Matthew 25:21
His lord said unto him, Well done, thou good and faithful servant: thou hast been faithful over a few things, I will make thee ruler over many things: enter thou into the joy of thy lord.
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(21) I will make thee ruler over many things.—Better, I will set thee over many things. The word “ruler” is not in the Greek. Here again, as in Matthew 24:47, we have a glimpse given us into the future that lies behind the veil. So far as the parable brings before us prominently either the final judgment or that which follows upon each man’s death, we see that the reward of faithful work lies not in rest only, bat in enlarged activity. The world to come is thus connected by a law of continuity with that in which we live; and those who have so used their “talents” as to turn many to righteousness, may find new spheres of action, beyond all our dreams, in that world in which the ties of brotherhood that have been formed on earth are not extinguished, but, so we may reverently believe, multiplied and strengthened.

Enter thou into the joy of thy lord.—The words are almost too strong for the framework of the parable. A human master would hardly use such language to his slaves. But here, as yet more in the parable that follows, the reality breaks through the symbol, and we hear the voice of the divine Master speaking to His servants, and He bids them share His joy, for that joy also had its source (as He told them but a few hours later) in loyal and faithful service, in having “kept His Father’s commandments” (John 15:10-11).

Matthew 25:21. His lord said unto him, Well done — “The original word, Ευ, well done, has a peculiar force and energy, far beyond what we can express in English. It was used by auditors or spectators in any public exercise, to express the highest applause, when any part had been excellently performed.” — Doddridge. Good and faithful servant — Those that own and honour God now, he will own and confess hereafter, and their diligence and integrity will be found to praise and honour and glory at the appearing of Jesus Christ. 1st, Their persons will be accepted. He that now knows their integrity will then bear witness to it; and they that are now found faithful, will then be declared to be Song of Solomon 2 d, Their performances will be accepted, Well done. Christ will call those, and those only, good servants, who have done well; for it is by a patient continuance in well doing that we seek for and obtain this glory and honour: and it is on condition of our doing that which is good, that we shall have praise of the same. Thou hast been faithful over a few things, I will make thee ruler, &c. — It is usual, in the courts of princes and families of great men, to advance those to higher offices who have been faithful in lower. Christ is a master that will prefer his servants who acquit themselves well. He has honour in store for those that honour him, — a crown, a throne, a kingdom. Here they are beggars: in heaven they shall be rulers and princes. Observe, reader, the disproportion between the work and the rewards. There are but few things in which the saints are serviceable to the glory of God, but many things wherein they shall be glorified with God. The charge we receive from God, the work we do for God in this world, is but little, very little, compared with the joy set before us: put together all our services, all our sufferings, all our improvements, all the good we do to others, all we obtain to ourselves, and they are but a few things, next to nothing, not fit to be named the same day with the glory to be revealed. Enter thou into the joy of thy Lord — The joy which he himself has purchased and provided for his servants; the joy of the redeemed, bought with the sorrow of the Redeemer; the joy which he himself is in possession of, and which he had his eye upon when he endured the cross and despised the shame, Hebrews 12:2; the joy of which he himself is the fountain and centre; for it is joy in the Lord, who is our exceeding joy. Into this joy glorified saints shall enter, that is, shall have a full and complete possession of it; as the heir, when he comes to age, enters upon his estate. Here the joy of our Lord enters into the saints, in the earnest of the Spirit, but shortly they shall enter into it, and shall be in it to all eternity, possessing fulness of joy and unspeakable pleasures for evermore.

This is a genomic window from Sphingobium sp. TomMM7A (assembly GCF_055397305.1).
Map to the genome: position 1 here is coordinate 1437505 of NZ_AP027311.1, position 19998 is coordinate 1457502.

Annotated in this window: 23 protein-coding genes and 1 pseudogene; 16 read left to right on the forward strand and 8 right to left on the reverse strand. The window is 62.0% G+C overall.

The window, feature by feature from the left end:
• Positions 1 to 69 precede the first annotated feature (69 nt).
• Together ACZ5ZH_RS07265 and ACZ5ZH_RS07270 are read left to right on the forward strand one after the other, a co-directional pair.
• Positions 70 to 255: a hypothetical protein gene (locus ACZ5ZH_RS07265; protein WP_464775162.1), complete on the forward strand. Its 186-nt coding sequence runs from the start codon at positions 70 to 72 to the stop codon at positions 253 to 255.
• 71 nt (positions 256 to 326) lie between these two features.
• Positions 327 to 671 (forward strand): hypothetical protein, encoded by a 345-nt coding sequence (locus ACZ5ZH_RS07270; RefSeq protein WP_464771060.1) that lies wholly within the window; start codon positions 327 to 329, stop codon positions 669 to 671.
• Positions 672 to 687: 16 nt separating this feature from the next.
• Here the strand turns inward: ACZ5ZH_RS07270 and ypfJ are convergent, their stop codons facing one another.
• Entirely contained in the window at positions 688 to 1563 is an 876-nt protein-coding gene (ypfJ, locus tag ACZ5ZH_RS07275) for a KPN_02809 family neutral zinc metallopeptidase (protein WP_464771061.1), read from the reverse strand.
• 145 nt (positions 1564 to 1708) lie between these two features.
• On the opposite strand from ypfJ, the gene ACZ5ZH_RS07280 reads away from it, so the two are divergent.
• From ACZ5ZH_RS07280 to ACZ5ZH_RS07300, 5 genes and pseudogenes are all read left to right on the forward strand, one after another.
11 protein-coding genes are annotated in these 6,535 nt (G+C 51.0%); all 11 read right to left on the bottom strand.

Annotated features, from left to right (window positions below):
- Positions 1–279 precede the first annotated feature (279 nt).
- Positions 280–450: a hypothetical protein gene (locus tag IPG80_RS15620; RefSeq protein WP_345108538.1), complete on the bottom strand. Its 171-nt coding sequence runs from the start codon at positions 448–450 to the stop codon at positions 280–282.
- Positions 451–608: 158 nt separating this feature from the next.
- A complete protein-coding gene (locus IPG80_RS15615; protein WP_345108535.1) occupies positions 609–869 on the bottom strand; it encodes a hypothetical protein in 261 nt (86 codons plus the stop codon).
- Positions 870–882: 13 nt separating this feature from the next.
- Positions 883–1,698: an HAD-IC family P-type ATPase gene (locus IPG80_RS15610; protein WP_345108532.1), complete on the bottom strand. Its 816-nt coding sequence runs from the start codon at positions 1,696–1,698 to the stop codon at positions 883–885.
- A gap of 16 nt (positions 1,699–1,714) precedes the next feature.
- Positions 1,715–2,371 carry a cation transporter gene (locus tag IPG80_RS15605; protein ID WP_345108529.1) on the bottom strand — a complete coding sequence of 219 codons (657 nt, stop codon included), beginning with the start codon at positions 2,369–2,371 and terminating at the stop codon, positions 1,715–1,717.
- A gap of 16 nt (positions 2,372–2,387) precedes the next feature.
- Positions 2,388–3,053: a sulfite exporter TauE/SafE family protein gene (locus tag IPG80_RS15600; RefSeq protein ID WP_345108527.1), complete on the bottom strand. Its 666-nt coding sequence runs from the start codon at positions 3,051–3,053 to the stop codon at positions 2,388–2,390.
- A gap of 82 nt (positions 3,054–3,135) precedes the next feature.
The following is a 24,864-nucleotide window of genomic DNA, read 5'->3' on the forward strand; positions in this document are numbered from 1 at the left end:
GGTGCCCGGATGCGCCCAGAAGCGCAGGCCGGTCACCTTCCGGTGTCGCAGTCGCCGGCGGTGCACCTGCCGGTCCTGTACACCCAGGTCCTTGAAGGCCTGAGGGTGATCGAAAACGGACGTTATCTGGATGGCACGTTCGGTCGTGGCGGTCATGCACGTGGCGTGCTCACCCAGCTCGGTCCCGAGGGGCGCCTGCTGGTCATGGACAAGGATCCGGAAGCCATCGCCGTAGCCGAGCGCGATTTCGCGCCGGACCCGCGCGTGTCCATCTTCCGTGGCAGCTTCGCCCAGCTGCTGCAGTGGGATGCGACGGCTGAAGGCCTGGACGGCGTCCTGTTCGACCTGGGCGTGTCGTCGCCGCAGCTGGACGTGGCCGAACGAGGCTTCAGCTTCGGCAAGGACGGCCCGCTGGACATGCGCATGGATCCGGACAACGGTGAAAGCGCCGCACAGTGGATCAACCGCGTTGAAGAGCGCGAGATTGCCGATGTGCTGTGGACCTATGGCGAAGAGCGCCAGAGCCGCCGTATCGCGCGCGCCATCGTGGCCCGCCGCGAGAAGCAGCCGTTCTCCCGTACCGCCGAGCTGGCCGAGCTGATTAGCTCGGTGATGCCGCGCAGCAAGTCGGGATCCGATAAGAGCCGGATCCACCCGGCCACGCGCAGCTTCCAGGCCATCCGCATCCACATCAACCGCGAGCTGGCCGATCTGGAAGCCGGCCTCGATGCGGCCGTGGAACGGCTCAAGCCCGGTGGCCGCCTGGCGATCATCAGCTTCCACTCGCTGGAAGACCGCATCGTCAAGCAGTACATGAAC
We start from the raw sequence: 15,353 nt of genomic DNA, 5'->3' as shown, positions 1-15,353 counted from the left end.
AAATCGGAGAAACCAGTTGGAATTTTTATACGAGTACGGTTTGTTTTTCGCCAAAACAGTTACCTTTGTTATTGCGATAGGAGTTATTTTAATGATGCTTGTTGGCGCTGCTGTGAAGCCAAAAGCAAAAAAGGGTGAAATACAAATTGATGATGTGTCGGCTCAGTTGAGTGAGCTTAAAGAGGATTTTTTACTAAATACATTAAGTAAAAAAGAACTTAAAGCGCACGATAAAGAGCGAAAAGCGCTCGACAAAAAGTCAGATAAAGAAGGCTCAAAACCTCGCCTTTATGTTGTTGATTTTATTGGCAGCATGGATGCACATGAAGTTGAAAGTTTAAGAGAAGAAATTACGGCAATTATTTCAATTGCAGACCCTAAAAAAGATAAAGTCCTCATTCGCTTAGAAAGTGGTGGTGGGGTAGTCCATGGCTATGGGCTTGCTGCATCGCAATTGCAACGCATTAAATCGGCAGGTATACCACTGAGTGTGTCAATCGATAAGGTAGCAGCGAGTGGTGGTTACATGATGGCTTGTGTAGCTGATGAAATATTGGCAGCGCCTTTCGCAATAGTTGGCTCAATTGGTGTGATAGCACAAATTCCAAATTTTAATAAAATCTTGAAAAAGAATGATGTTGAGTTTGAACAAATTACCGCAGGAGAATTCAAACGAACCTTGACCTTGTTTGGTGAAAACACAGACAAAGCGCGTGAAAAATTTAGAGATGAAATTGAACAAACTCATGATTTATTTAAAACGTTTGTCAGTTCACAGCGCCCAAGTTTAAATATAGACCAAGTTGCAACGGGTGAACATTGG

25:14-30 Christ keeps no servants to be idle: they have received their all from him, and have nothing they can call their own but sin. Our receiving from Christ is in order to our working for him. The manifestation of the Spirit is given to every man to profit withal. The day of account comes at last. We must all be reckoned with as to what good we have got to our own souls, and have done to others, by the advantages we have enjoyed. It is not meant that the improving of natural powers can entitle a man to Divine grace. It is the real Christian's liberty and privilege to be employed as his Redeemer's servant, in promoting his glory, and the good of his people: the love of Christ constrains him to live no longer to himself, but to Him that died for him, and rose again. Those who think it impossible to please God, and in vain to serve him, will do nothing to purpose in religion. They complain that He requires of them more than they are capable of, and punishes them for what they cannot help. Whatever they may pretend, the fact is, they dislike the character and work of the Lord. The slothful servant is sentenced to be deprived of his talent. This may be applied to the blessings of this life; but rather to the means of grace. Those who know not the day of their visitation, shall have the things that belong to their peace hid from their eyes. His doom is, to be cast into outer darkness. It is a usual way of expressing the miseries of the damned in hell. Here, as in what was said to the faithful servants, our Saviour goes out of the parable into the thing intended by it, and this serves as a key to the whole. Let us not envy sinners, or covet any of their perishing possessions.Ruler over many things - I will promote thee to greater honors and to more important trusts.